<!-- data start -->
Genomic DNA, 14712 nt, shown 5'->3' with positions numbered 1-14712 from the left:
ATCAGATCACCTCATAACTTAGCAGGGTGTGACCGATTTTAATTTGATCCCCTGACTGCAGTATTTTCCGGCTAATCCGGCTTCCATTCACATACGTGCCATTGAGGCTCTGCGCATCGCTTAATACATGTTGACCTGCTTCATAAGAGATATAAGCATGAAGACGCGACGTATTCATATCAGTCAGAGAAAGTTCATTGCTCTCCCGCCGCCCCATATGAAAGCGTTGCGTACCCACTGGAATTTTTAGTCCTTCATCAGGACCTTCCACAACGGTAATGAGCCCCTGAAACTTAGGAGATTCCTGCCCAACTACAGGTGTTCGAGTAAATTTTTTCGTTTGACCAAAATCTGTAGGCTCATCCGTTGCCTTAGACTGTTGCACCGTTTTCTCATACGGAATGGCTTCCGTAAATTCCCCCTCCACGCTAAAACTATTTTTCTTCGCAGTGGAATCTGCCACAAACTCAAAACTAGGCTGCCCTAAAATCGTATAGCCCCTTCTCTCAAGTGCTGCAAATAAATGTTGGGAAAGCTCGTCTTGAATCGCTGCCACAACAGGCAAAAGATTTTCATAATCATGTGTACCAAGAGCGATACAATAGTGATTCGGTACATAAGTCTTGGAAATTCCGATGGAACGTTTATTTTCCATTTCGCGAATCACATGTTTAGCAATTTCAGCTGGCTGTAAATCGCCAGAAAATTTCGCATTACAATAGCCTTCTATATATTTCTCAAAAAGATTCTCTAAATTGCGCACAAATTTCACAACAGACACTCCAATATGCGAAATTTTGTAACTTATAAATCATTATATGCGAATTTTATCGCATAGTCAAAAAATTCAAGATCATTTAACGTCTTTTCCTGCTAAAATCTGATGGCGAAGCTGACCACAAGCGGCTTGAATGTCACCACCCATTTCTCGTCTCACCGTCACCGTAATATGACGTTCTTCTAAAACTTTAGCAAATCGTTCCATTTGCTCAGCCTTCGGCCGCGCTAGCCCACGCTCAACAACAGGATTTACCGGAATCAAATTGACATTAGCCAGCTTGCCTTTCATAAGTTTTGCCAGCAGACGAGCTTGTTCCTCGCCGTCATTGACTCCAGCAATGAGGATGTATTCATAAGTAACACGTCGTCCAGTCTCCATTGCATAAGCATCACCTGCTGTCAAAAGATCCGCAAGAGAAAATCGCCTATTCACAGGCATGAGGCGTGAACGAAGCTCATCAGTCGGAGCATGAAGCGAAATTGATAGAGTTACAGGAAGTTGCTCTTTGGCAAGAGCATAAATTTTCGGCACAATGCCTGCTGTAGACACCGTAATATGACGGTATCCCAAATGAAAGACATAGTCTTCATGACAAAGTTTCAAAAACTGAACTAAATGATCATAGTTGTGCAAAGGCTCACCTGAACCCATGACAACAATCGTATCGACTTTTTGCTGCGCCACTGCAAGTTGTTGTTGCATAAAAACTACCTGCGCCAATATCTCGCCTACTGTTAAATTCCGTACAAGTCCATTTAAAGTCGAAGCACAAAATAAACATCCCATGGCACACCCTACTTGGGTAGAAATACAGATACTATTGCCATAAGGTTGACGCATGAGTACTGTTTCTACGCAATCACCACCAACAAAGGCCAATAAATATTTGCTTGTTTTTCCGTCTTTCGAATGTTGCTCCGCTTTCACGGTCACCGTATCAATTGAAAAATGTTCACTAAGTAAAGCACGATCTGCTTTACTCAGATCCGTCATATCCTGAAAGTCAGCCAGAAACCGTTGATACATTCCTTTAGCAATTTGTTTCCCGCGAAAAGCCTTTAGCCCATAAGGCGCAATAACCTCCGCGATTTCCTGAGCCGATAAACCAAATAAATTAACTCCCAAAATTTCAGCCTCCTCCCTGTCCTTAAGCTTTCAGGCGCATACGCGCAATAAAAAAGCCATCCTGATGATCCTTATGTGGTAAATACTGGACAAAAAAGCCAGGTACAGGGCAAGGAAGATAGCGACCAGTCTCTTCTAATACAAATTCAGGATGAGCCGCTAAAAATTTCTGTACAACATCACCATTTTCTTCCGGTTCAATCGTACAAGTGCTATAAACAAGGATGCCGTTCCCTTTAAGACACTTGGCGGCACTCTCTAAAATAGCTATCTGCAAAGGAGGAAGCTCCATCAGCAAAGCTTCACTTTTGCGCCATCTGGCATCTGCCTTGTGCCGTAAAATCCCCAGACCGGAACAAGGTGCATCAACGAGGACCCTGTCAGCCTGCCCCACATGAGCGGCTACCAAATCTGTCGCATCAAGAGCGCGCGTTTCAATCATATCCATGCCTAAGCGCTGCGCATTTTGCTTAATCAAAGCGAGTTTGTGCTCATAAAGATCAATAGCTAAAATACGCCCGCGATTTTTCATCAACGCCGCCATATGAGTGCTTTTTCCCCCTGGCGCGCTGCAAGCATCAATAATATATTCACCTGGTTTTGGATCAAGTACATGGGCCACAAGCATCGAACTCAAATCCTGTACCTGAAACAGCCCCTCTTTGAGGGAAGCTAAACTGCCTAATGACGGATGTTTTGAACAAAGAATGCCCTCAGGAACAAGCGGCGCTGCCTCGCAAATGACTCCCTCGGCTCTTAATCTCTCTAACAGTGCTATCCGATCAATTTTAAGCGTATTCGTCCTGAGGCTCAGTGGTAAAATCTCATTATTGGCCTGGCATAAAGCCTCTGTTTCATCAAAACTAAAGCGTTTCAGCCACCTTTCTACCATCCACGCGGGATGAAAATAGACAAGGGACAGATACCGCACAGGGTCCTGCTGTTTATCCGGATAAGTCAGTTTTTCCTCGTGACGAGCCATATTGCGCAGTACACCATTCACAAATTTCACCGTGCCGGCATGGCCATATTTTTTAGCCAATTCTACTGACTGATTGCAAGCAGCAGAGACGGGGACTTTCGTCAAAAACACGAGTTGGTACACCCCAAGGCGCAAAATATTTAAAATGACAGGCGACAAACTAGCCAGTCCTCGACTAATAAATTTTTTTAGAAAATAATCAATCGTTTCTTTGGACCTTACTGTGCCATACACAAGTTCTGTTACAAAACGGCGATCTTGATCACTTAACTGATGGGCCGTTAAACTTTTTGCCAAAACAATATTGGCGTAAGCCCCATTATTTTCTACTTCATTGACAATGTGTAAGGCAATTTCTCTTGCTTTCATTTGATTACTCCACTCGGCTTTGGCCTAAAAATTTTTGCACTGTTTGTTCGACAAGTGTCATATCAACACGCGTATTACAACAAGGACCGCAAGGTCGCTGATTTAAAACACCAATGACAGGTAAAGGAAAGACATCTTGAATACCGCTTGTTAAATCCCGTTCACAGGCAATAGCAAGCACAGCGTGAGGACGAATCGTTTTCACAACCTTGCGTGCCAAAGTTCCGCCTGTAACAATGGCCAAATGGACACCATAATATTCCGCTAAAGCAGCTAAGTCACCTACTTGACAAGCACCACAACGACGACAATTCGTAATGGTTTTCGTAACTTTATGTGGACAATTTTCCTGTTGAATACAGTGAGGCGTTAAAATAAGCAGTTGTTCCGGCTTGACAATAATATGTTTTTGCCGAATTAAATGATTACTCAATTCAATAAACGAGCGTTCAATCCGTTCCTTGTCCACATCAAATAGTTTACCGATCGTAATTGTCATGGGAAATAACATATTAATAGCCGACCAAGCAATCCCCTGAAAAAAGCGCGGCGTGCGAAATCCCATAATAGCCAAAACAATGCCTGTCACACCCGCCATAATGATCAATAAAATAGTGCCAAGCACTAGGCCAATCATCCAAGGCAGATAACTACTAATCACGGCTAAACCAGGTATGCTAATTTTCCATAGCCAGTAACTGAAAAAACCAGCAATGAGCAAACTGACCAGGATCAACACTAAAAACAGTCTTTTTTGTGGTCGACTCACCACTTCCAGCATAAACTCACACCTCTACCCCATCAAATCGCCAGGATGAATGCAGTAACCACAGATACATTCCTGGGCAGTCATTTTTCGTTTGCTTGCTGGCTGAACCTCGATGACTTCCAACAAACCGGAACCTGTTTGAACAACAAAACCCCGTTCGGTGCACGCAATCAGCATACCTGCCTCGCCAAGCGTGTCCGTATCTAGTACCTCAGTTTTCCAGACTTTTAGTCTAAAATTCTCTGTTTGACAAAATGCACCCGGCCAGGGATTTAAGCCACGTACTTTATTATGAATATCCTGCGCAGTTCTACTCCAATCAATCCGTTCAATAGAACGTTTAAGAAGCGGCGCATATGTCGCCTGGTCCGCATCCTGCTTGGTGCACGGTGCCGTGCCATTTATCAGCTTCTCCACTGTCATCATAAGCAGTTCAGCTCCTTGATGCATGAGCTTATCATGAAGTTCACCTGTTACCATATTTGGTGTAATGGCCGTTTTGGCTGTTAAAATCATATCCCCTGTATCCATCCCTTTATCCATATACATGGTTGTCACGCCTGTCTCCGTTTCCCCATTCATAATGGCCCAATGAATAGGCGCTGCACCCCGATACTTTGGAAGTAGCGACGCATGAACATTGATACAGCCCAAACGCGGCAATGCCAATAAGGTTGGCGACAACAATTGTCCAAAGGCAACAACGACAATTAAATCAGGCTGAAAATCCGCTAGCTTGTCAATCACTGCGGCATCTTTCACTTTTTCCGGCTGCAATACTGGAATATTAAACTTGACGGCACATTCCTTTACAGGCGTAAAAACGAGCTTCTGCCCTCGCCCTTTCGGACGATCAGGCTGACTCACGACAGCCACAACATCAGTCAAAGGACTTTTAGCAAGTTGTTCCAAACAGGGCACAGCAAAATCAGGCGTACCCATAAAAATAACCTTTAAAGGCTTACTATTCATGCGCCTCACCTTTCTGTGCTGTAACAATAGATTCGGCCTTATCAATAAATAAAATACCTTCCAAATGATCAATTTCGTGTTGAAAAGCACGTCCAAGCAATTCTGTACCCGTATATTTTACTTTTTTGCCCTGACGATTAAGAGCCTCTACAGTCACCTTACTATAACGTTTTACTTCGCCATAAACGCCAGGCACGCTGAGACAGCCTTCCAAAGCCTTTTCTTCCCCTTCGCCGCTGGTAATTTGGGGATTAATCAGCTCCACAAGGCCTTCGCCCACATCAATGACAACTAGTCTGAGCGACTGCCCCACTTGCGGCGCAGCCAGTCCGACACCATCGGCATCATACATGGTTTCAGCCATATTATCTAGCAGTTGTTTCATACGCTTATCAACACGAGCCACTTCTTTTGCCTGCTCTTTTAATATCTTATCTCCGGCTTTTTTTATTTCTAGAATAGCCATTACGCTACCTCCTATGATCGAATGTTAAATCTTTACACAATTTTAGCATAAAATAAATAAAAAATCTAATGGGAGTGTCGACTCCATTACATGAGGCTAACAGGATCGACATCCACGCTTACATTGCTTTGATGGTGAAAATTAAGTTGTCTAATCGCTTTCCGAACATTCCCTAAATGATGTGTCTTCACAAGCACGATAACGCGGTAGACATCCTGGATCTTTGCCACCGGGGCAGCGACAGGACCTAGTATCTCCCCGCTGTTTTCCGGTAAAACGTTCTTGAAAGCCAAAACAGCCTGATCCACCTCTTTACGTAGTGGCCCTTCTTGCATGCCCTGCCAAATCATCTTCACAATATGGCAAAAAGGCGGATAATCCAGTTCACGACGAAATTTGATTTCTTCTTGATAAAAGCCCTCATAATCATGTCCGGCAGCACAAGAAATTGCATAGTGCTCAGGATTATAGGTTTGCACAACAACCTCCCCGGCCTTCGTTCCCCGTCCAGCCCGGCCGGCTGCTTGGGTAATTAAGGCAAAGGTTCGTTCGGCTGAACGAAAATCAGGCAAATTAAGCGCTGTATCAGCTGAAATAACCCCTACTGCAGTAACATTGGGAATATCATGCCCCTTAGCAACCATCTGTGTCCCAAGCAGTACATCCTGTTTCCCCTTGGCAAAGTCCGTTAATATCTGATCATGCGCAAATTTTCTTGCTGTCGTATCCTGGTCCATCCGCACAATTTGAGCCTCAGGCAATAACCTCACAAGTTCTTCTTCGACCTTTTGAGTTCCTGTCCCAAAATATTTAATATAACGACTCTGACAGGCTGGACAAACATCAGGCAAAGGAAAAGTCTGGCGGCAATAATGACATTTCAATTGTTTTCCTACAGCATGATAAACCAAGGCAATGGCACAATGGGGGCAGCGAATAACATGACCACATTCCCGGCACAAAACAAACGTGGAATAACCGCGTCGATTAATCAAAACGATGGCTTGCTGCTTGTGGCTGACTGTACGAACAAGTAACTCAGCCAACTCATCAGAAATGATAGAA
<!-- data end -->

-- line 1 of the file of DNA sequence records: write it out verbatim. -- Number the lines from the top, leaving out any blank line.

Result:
Genomic DNA, 14712 nt, shown 5'->3' with positions numbered 1-14712 from the left: